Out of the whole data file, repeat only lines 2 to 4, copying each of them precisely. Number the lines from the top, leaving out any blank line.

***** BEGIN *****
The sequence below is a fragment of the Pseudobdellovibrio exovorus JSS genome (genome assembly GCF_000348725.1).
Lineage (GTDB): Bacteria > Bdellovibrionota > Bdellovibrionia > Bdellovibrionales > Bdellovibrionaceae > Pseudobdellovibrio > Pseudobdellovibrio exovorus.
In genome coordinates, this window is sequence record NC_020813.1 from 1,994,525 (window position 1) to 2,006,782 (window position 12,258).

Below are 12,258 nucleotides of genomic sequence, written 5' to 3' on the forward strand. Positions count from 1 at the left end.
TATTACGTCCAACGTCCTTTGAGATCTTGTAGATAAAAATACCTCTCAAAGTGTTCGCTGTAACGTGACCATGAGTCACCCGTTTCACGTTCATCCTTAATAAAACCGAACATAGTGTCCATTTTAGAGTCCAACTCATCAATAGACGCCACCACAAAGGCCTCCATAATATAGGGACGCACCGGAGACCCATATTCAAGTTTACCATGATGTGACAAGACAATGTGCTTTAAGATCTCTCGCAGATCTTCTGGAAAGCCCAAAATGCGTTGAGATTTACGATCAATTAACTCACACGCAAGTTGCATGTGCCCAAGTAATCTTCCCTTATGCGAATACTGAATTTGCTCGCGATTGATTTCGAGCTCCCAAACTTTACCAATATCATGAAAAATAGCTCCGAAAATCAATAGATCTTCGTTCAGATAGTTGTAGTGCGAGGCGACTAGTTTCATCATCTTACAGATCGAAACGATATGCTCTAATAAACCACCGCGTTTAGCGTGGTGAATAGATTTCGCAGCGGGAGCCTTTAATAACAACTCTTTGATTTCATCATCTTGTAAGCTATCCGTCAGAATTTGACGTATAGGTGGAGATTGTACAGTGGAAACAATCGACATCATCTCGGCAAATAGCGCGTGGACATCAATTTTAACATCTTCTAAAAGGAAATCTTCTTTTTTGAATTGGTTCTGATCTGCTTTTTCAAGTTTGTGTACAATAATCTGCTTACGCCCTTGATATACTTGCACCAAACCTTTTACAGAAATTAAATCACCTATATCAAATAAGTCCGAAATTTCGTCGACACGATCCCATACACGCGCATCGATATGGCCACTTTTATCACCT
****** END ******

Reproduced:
Lineage (GTDB): Bacteria > Bdellovibrionota > Bdellovibrionia > Bdellovibrionales > Bdellovibrionaceae > Pseudobdellovibrio > Pseudobdellovibrio exovorus.
In genome coordinates, this window is sequence record NC_020813.1 from 1,994,525 (window position 1) to 2,006,782 (window position 12,258).

Below are 12,258 nucleotides of genomic sequence, written 5' to 3' on the forward strand. Positions count from 1 at the left end.